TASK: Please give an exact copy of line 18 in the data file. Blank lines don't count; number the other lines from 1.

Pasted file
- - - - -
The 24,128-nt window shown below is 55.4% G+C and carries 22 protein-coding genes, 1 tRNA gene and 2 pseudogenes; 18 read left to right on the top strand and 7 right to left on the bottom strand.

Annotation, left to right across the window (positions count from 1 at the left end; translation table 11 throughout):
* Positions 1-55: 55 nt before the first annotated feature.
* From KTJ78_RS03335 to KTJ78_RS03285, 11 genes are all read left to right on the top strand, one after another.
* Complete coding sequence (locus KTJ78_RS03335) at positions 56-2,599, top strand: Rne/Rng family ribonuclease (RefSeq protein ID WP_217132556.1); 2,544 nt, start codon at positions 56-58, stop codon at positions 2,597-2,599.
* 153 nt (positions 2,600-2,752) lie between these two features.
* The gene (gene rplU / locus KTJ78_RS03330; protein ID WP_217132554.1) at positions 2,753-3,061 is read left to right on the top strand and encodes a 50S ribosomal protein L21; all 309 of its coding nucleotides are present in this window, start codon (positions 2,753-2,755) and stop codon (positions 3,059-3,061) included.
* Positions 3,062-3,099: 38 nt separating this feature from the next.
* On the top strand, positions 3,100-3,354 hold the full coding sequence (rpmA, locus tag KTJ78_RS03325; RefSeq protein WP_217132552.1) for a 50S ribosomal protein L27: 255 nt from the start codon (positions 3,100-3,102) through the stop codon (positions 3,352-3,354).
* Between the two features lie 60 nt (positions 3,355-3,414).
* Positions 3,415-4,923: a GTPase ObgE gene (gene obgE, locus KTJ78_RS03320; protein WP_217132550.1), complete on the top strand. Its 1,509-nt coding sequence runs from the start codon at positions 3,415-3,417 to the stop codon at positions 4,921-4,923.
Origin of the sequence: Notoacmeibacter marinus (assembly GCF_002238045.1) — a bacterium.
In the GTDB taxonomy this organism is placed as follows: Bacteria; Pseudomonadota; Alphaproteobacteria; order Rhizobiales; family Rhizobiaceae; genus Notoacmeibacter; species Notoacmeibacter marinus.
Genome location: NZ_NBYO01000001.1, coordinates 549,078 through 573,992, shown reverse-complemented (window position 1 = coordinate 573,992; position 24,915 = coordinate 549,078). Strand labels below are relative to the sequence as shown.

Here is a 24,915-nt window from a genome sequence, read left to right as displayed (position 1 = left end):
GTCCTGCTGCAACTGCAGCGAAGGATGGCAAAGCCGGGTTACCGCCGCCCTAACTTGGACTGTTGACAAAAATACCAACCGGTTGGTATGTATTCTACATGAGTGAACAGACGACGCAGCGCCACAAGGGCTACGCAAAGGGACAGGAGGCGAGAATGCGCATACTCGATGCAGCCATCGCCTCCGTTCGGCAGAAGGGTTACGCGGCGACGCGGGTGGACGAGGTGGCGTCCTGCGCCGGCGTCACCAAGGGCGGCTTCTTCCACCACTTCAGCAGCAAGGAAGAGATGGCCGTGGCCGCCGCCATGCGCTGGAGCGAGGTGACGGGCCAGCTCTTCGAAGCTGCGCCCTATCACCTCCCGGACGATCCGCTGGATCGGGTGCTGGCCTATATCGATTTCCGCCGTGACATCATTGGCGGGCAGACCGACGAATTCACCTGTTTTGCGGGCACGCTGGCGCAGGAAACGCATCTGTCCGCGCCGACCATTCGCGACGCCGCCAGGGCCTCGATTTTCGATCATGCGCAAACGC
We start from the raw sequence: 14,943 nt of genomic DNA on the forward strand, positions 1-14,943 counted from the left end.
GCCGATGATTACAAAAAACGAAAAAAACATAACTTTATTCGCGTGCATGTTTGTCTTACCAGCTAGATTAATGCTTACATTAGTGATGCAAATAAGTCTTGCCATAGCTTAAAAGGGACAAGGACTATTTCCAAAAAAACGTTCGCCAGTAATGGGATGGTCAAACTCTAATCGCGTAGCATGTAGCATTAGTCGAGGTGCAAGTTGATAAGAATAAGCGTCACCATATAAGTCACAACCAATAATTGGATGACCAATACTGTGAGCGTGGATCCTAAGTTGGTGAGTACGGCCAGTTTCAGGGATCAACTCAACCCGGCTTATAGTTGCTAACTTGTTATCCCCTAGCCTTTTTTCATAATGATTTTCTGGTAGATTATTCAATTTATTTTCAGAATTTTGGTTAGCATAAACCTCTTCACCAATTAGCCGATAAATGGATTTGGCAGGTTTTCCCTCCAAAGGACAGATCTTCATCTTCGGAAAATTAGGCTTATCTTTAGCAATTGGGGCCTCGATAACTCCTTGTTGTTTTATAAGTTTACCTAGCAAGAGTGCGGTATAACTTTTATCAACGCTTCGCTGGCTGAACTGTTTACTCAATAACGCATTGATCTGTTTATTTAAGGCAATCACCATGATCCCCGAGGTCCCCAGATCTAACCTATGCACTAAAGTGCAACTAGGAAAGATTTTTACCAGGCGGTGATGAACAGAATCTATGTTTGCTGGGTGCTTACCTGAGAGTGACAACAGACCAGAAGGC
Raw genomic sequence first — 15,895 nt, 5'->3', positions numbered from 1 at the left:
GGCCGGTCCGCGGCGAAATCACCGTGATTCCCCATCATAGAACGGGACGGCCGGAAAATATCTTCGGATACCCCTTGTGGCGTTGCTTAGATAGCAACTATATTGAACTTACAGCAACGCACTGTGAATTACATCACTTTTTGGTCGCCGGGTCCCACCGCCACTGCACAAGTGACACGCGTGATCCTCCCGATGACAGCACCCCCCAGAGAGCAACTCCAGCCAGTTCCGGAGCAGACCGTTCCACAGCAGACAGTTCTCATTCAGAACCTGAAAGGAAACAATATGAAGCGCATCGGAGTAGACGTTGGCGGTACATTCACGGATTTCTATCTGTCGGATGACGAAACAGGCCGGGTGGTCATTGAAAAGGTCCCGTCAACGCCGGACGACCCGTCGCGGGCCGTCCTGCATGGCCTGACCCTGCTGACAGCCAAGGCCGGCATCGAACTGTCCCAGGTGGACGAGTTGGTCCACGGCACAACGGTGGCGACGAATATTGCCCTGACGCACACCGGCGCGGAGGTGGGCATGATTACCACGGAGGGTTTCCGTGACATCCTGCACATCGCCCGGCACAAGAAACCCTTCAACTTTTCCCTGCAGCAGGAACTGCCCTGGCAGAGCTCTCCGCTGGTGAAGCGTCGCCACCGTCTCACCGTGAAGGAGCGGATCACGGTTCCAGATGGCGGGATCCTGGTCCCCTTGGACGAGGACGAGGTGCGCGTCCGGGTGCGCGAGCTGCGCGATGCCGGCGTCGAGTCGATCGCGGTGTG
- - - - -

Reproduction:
GCCGATGATTACAAAAAACGAAAAAAACATAACTTTATTCGCGTGCATGTTTGTCTTACCAGCTAGATTAATGCTTACATTAGTGATGCAAATAAGTCTTGCCATAGCTTAAAAGGGACAAGGACTATTTCCAAAAAAACGTTCGCCAGTAATGGGATGGTCAAACTCTAATCGCGTAGCATGTAGCATTAGTCGAGGTGCAAGTTGATAAGAATAAGCGTCACCATATAAGTCACAACCAATAATTGGATGACCAATACTGTGAGCGTGGATCCTAAGTTGGTGAGTACGGCCAGTTTCAGGGATCAACTCAACCCGGCTTATAGTTGCTAACTTGTTATCCCCTAGCCTTTTTTCATAATGATTTTCTGGTAGATTATTCAATTTATTTTCAGAATTTTGGTTAGCATAAACCTCTTCACCAATTAGCCGATAAATGGATTTGGCAGGTTTTCCCTCCAAAGGACAGATCTTCATCTTCGGAAAATTAGGCTTATCTTTAGCAATTGGGGCCTCGATAACTCCTTGTTGTTTTATAAGTTTACCTAGCAAGAGTGCGGTATAACTTTTATCAACGCTTCGCTGGCTGAACTGTTTACTCAATAACGCATTGATCTGTTTATTTAAGGCAATCACCATGATCCCCGAGGTCCCCAGATCTAACCTATGCACTAAAGTGCAACTAGGAAAGATTTTTACCAGGCGGTGATGAACAGAATCTATGTTTGCTGGGTGCTTACCTGAGAGTGACAACAGACCAGAAGGC